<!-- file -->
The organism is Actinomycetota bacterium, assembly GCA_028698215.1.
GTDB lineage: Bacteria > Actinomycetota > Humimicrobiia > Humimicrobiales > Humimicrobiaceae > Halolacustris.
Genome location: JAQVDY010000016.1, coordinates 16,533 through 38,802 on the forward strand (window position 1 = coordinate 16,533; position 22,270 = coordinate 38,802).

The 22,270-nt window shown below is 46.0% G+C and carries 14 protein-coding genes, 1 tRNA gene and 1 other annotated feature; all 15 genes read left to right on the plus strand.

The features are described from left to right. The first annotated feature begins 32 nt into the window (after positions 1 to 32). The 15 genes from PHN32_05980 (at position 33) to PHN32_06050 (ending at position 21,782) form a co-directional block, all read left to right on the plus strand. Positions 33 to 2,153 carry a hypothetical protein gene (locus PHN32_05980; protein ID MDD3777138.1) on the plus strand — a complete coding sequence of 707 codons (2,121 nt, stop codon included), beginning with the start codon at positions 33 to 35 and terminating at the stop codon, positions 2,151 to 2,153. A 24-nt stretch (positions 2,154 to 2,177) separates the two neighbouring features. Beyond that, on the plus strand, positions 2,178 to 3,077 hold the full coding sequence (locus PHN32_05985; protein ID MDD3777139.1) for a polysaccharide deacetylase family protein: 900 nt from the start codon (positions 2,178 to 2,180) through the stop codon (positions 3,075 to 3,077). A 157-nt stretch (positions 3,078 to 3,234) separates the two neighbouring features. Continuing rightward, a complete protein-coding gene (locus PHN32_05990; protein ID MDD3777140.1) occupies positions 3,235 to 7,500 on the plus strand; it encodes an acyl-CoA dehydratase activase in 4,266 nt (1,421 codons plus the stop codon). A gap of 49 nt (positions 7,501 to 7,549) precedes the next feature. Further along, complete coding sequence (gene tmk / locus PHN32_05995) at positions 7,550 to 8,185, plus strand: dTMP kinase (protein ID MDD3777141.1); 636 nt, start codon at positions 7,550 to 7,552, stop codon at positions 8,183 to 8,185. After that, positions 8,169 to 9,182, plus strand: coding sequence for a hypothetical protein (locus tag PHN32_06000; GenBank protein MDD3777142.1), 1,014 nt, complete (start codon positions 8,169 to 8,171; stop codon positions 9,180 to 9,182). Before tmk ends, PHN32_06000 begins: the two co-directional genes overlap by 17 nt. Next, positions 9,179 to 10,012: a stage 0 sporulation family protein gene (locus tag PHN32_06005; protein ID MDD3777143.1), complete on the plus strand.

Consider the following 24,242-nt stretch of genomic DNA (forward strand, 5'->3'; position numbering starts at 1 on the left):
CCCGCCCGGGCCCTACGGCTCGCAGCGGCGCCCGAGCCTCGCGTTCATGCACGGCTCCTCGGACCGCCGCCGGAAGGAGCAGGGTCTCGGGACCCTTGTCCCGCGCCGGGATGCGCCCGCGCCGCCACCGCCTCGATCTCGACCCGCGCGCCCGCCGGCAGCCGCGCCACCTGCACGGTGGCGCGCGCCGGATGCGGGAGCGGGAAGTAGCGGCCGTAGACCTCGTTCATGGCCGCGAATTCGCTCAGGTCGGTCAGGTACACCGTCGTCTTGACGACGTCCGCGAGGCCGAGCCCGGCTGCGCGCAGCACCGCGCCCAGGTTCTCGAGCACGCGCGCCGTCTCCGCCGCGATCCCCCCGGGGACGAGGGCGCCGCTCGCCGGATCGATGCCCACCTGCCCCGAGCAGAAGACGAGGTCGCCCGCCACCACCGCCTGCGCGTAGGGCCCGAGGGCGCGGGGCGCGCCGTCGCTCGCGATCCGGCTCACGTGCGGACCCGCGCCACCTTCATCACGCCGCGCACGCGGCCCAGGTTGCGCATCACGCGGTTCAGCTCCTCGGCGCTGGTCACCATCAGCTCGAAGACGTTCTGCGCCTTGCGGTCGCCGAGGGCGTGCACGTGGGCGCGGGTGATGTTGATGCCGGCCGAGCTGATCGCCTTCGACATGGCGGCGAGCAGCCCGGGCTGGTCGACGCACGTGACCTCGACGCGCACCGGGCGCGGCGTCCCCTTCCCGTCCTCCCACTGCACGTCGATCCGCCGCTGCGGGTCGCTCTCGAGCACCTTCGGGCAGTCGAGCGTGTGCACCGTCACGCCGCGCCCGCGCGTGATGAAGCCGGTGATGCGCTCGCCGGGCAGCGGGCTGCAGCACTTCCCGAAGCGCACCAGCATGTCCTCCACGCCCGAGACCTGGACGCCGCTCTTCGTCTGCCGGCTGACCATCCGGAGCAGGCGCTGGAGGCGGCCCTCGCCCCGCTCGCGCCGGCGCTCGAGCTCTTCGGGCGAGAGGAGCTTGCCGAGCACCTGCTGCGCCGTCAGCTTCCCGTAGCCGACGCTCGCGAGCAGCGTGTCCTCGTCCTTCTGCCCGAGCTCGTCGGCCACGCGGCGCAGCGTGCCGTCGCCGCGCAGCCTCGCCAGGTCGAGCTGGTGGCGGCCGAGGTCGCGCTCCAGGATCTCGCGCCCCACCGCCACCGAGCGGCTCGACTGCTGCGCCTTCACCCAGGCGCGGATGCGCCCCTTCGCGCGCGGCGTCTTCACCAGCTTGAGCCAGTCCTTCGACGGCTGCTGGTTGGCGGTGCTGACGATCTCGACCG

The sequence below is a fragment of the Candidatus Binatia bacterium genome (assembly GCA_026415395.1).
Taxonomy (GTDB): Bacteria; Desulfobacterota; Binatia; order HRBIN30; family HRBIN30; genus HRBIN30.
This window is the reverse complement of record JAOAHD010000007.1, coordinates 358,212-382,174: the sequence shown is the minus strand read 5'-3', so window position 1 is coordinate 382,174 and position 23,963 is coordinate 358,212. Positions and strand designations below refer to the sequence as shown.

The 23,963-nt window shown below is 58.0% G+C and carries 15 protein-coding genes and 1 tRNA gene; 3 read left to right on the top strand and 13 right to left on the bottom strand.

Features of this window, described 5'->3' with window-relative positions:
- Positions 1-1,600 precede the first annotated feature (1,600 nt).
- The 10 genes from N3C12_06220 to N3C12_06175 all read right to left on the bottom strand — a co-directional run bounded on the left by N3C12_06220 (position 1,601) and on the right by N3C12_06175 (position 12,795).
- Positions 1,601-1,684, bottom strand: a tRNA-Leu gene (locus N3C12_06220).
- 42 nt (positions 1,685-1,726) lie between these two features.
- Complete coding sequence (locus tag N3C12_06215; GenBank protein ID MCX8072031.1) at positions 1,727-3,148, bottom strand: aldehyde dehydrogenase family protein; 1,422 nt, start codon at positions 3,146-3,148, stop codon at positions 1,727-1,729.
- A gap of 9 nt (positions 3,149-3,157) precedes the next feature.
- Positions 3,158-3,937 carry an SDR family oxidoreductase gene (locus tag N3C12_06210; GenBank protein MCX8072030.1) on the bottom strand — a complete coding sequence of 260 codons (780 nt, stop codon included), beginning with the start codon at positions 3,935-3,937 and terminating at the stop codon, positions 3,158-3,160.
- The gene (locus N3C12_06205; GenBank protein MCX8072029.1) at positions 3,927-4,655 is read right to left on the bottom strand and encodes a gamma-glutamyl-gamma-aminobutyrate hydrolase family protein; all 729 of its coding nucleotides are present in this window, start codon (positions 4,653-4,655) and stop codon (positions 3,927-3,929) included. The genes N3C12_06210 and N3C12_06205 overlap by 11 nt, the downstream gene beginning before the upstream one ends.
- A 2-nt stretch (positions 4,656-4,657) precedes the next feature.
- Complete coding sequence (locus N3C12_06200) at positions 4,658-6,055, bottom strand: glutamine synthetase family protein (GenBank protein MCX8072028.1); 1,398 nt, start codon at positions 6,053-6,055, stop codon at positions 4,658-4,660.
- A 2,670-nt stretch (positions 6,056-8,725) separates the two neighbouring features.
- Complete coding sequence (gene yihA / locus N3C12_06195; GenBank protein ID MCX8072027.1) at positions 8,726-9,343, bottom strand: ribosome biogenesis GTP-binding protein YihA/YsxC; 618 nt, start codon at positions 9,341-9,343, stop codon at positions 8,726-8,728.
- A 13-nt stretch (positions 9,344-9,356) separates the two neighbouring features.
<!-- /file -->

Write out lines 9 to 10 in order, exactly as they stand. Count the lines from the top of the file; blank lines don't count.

Taxonomy (GTDB): Bacteria; Desulfobacterota; Binatia; order HRBIN30; family HRBIN30; genus HRBIN30.
This window is the reverse complement of record JAOAHD010000007.1, coordinates 358,212-382,174: the sequence shown is the minus strand read 5'-3', so window position 1 is coordinate 382,174 and position 23,963 is coordinate 358,212. Positions and strand designations below refer to the sequence as shown.